I got to go see Tim Minchin last weekend, and was asked to review the performance for Samesame.com.au, and my little rant has finally appearede on line.
See it in all it's glory here, or you if you're too lazy to click a fucking link, it's missing all it's pretty pictures and the video below;
Tim Minchin is not your usual comedian! He sits behind a piano, he likes to wear eye make up and his hair cut is part Simply Red’s Mick Hucknell and part emo. He’s appeared on ABC’s Spicks And Specks, as well as Denton’s Enough Rope. I walked into this show not knowing much about Minchin, but left entirely impressed.
The show started with a sight and sound assault, all without a single piano key being hit. Instead, Tim performs some great vocal gymnastics against a distorted guitar track to great effect. As the stage lights come back up, a barefoot Minchin is revealed standing in front of microphone, making fun of the late arrivals as they scatter to find their seats. Things then get very interesting when Minchin finally sits behind his piano and lets his material stray to the darker side of life.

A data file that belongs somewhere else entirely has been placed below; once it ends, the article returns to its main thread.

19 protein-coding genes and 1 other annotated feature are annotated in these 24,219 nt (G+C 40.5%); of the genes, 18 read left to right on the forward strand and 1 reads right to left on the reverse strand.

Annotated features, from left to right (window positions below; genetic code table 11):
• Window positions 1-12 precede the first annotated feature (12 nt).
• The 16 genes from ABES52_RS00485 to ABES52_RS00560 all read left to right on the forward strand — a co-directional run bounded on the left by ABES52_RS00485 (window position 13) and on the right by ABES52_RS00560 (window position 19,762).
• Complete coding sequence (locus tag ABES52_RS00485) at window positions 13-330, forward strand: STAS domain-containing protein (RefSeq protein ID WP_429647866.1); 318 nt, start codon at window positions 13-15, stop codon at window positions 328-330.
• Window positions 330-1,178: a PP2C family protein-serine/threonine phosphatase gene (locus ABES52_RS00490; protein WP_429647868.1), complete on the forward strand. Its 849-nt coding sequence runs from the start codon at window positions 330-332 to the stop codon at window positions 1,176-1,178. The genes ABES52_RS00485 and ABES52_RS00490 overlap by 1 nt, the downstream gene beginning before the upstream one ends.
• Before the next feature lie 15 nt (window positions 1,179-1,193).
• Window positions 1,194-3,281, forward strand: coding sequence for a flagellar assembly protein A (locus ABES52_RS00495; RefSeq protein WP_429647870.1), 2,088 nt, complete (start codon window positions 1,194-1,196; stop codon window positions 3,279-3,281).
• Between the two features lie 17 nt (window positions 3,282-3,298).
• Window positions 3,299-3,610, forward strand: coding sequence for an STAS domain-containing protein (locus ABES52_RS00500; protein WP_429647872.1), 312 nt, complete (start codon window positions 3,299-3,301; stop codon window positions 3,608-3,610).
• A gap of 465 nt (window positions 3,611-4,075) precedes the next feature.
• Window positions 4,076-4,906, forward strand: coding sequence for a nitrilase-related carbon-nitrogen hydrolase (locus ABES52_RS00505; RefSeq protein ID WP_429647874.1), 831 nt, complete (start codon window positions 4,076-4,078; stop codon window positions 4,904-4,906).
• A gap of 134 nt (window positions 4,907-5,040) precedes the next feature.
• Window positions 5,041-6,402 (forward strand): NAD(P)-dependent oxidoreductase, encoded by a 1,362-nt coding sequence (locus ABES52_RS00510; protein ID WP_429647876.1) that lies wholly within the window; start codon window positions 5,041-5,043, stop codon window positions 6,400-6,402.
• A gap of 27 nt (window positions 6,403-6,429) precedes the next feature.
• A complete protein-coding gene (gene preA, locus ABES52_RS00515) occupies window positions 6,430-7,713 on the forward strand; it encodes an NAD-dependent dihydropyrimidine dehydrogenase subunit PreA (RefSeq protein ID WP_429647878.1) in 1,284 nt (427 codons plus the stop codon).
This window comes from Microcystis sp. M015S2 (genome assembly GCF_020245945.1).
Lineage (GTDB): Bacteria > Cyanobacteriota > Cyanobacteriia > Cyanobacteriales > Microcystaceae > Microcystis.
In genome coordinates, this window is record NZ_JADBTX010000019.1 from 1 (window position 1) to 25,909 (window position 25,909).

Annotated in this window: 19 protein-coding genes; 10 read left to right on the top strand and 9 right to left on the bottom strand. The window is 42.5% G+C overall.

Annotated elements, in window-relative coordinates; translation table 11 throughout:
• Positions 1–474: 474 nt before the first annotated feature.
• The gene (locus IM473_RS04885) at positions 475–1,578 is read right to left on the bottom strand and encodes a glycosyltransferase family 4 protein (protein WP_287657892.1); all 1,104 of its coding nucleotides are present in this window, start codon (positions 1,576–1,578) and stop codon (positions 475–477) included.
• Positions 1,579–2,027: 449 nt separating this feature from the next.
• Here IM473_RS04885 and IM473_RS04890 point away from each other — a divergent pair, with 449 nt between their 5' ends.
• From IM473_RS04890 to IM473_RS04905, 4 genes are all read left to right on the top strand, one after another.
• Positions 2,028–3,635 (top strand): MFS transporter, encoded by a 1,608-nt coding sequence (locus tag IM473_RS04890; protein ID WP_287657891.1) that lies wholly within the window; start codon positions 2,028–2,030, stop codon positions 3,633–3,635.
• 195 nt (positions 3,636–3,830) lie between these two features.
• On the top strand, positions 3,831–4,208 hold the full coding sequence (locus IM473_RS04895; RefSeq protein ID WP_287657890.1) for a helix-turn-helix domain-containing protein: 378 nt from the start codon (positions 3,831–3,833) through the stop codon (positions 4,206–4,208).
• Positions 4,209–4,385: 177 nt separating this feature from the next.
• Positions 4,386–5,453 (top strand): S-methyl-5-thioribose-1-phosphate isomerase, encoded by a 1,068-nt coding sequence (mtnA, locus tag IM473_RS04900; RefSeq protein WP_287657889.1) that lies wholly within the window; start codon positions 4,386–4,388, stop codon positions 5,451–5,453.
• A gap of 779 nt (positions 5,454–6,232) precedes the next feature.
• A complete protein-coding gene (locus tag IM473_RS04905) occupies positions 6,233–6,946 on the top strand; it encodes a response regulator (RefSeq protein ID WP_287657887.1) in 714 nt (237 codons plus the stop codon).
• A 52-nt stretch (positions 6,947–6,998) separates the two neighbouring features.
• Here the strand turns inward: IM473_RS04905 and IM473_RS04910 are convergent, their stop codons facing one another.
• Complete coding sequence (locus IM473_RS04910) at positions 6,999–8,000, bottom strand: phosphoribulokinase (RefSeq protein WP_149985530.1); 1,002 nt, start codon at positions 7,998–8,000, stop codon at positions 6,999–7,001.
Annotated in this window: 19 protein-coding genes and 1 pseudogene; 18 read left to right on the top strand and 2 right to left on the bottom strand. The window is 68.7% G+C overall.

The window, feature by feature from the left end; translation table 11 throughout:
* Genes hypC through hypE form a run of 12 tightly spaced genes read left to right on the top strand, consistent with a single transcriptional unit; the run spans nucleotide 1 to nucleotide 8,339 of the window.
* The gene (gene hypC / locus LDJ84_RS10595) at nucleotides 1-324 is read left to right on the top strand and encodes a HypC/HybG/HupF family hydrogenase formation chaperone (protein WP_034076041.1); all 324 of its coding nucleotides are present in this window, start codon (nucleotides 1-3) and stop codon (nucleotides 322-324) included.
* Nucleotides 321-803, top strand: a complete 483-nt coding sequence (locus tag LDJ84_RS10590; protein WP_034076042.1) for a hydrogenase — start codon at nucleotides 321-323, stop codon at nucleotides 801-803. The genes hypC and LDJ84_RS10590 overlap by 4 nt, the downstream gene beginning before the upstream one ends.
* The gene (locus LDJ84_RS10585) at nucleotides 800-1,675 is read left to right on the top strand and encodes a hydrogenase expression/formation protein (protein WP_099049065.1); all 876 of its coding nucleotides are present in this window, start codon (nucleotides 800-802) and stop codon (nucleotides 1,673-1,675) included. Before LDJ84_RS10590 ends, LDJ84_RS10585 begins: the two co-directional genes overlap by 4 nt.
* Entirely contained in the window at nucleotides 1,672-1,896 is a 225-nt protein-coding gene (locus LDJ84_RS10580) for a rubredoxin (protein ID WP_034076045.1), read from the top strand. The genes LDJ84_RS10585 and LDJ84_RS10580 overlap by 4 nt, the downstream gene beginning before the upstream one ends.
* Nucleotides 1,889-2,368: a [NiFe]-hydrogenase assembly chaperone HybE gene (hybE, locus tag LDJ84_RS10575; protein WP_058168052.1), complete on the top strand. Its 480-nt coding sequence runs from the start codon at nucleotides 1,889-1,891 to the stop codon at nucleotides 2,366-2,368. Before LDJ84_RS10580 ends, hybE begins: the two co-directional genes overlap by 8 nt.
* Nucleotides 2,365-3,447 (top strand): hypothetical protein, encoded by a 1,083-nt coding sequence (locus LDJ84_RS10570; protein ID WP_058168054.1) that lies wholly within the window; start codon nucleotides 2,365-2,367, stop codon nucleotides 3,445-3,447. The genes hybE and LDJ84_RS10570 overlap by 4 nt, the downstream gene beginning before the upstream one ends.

His second song Taboo touches on some cringe worthy subjects – I’ll spare you the details as they’ll reveal the entire joke. The couple in front of me squirmed uncomfortably throughout the entire song, and their awkwardness continued throughout the show as Minchin too some very well placed swipes at mainstream religion, feminism, and his one true love, idealism.
While Minchin’s talents certainly lay behind the piano – he bashes on the keys like a child prodigy – he mixes it up with guitar, a few pre-recorded backing tracks and, for something completely different, a nine minute beat poem.
In fact, the beat poem is the show’s highlight. The lights come down as he stands in front of the microphone with a glass of red wine in hand, recalling a dinner party run-in with an ideologically offensive hippy called Storm. The poem is underpinned with a simple double bass backing track, and the vitriolic tirade against the politically naive, tree-hugging vegan kept the audience laughing for the entire nine minutes.
The final song, Bears Don’t Like To Dance pales in comparison to the beat poem, but with an audience member dressed in a bear suit for most of the song, it was pretty indicative of the entire show – you really had no idea where he was going, but there were plenty of laughs along the way.